I ended up going with this Ikea rod and these wall mounts that we attached directly to the beams but for those lucky people who have normal sliders in a normal configuration, any curtain rod will work! We used the Ritva curtains also from Ikea to save on cost and these curtain rings from Amazon. It was by far the cheapest way to go to dress this many “windows”. Plus it can withstand my 8 month old trying to climb the curtains sooo there’s that.

Aaaand for the easiest DIY ever…if you ever buy a pair of curtains that are too long, this no-sew hem tape is MAGIC! I literally just hung the curtains up and trimmed off the excess fabric while they were still up and then used the hem tape to finish them off for a clean hem line.
A few other updates we made in this space:

The water damaged drywall by the laundry room got patched:

The entire room got a fresh coat of bright white paint – Super White by Sherwin Williams and the yellowed recessed lights all got sprayed white too – Rustoleum White in a Matte finish:

The laundry room and master bedroom doors both went darker – Tricorn by Sherwin Williams:


Here’s a before and after side by side looking towards the master bedroom:

And looking down the other direction:

Still to come: adding a long runner (probably FLOR tiles) and I’m tossing around the idea of planking the ceiling and wood wrapping the beams.

There’s always more work to be done it seems…


Combating Design Indecision

I kinda had a moment early on while S and I were discussing an expensive upgrade/repair we want need to make to the house. I was waffling back and forth, procrastinating like it’s my job, and just out right delayed calling for quotes/consultations as long as I possibly could. Picture me telling him that I’d call around for estimates tomorrow but “tomorrow” turned into next week and the “next week(s)” just kept on coming.

The problem? I didn’t know what I wanted. Therefore…I didn’t know what to ask for.

S is kinda the guy that would prefer an already “finished” house (one he doesn’t have to renovate, rip apart, just to put back together) – but he’s also smart enough to know that, for me (lover of all things interior and design), no house will ever be “finished”. Through this entire renovation journey, he islearning to love the process and realizing that no cookie cutter house could ever be as great as the one we’re creating with our own two hands. But he has moments where he gets stuck in that “what-did-we-get-ourselves-into?” and “I-can’t-see-the-light-at-the-end-of-the-tunnel” state of mind and just can’t grasp why I’m so frozen with indecision sometimes.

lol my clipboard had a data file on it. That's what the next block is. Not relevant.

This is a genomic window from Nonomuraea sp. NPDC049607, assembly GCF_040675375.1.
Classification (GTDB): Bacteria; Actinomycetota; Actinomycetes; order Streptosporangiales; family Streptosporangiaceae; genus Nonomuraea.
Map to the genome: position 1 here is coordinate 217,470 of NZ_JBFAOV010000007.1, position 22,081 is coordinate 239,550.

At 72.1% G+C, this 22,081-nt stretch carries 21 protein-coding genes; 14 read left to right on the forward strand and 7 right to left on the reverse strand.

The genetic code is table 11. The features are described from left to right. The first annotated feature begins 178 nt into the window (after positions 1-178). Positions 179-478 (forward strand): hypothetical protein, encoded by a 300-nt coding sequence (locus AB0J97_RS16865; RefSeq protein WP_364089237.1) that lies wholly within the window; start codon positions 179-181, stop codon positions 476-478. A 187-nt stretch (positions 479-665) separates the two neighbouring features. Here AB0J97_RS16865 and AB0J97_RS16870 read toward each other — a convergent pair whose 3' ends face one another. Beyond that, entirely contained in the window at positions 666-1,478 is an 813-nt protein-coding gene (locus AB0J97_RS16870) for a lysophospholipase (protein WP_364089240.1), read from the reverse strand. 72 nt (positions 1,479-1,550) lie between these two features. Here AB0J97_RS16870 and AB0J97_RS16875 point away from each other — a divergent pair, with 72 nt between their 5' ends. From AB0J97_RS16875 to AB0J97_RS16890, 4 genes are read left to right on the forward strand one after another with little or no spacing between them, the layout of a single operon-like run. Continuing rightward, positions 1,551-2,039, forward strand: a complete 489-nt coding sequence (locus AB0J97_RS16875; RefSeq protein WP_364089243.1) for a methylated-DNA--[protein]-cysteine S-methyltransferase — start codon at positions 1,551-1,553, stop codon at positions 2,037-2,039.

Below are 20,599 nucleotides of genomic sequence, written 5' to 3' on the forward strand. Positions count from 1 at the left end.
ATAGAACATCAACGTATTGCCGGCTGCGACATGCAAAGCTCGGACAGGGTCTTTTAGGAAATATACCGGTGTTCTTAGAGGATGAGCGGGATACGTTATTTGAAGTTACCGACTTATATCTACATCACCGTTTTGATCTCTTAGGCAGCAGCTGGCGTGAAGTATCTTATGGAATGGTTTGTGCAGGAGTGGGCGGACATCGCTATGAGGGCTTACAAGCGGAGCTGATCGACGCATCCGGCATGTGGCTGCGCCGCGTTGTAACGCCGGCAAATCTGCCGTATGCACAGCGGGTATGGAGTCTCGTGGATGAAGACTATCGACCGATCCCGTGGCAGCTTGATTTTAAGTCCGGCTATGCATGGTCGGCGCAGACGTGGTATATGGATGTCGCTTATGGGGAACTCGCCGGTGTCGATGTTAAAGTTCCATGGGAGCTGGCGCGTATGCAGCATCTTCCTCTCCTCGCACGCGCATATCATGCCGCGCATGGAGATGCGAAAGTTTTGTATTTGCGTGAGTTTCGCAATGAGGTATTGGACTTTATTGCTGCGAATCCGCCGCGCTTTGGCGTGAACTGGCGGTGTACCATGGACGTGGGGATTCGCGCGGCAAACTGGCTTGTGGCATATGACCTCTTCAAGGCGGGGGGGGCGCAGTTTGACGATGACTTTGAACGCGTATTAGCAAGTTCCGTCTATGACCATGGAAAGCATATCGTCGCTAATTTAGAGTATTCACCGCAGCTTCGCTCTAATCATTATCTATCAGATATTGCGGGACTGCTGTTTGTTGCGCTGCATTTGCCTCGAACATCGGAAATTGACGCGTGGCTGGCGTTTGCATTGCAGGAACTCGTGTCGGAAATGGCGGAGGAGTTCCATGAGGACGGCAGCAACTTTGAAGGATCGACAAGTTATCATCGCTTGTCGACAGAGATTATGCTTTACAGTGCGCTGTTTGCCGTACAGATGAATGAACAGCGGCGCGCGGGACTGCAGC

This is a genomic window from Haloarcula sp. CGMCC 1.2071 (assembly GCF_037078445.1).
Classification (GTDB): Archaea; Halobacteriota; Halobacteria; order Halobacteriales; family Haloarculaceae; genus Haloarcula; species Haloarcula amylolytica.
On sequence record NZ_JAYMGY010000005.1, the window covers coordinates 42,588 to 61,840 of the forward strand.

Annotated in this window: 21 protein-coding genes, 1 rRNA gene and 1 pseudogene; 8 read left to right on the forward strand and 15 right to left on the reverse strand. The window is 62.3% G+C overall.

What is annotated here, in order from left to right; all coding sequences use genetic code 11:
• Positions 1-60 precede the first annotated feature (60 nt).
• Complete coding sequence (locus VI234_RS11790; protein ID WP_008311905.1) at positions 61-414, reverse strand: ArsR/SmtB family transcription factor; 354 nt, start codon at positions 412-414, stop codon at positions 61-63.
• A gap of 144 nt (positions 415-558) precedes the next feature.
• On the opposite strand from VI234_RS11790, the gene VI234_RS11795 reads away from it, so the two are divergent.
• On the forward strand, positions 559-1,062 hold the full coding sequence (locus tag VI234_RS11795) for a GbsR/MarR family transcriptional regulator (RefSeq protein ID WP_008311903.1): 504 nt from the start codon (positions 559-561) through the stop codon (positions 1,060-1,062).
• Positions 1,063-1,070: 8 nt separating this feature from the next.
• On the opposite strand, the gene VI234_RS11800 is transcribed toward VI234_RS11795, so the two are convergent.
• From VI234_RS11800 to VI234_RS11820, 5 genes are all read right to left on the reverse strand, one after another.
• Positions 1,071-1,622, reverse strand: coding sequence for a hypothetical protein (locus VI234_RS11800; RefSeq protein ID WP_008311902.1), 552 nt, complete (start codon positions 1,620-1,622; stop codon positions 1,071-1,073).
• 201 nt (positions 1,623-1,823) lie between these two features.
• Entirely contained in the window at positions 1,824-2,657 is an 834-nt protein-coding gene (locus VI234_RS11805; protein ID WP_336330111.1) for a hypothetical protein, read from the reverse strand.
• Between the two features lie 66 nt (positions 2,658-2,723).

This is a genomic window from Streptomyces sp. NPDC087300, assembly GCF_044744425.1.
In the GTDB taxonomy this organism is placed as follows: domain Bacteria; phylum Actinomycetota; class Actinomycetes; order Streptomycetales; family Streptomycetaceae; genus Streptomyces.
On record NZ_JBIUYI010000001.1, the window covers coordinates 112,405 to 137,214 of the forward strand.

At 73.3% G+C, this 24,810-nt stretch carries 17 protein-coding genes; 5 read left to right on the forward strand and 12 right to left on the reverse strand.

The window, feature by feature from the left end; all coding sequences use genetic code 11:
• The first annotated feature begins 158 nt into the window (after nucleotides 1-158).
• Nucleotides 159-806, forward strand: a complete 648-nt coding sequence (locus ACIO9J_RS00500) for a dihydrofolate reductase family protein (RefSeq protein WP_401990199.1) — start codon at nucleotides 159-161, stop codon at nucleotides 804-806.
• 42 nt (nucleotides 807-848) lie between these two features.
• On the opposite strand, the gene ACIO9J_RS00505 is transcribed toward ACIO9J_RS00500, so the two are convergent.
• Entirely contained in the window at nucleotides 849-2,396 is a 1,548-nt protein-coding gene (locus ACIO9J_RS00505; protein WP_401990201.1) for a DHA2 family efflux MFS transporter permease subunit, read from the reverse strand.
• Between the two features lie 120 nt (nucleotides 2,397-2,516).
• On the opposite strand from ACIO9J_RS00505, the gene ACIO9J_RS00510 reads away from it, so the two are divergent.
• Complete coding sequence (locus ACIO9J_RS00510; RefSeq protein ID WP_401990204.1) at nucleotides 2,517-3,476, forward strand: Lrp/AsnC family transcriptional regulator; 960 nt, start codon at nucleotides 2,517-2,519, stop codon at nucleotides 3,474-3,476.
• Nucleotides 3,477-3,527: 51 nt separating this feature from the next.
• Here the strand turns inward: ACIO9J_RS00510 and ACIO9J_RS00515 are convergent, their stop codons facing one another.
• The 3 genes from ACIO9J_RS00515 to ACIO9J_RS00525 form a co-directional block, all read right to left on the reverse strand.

To him, a door is a door. Grey is grey. But no, my friends, it’s not. Po-tay-toe, po-tah-toe.
So when it came time to make this decision I was undecided about what it was I wanted vs what we could afford and I just couldn’t – as he put it – “hurry up and decide”. At first he didn’t understand and was annoyed but I was feeling pressured and rushed into making a huge (not to mention expensive) decision about OUR house that I just wasn’t ready to make. I hadn’t thought it out long enough, gathered enough inspiration, researched all the options, the best materials, contractors…and frankly, I just wasn’t well informed.

After explaining to him that even though my indecision was stalling our progress and as he put it, “annoying”, it was for good reason. I want the decisions I/we make (especially the really expensive ones) to be well thought out and purposeful. The last thing I want to do is pour money into a decision that we end up hating or regretting. For the very first time in our lives we have the opportunity to give these decisions the time and consideration they deserve because when you buy a house, there really isn’t (and shouldn’t be) any rush. We’re here for 30 years.

He finally gets it.
I’m enjoying the renovation process and this stage of life that we’re in right now. As a renter, I never had the freedom or 30 years laid out before us to take all the time we could ever possibly need to make the right choices for us, for this house. By far the best thing about buying this house is that I don’t feel rushed. And I’m sorta digging it.

But if you’re like me a need a little help from time to time to get over that hump, here’s 5 ways I combat design indecision:


It’s always the first stop when starting a new room but it also helps pull me out of that funk too. I log onto my Pinterest boards to re-confirm that “hey girl, you got this”! Pinterest is a great source for inspiration and does a heck of a job compiling all my likes into one place. It’s a great at-a-glance tool to see that I pin a lot of light/bright/all white spaces and orange/red food (haha) so if I’m designing a super moody room and suddenly feel like this “isn’t me” betcha Pinterest will agree.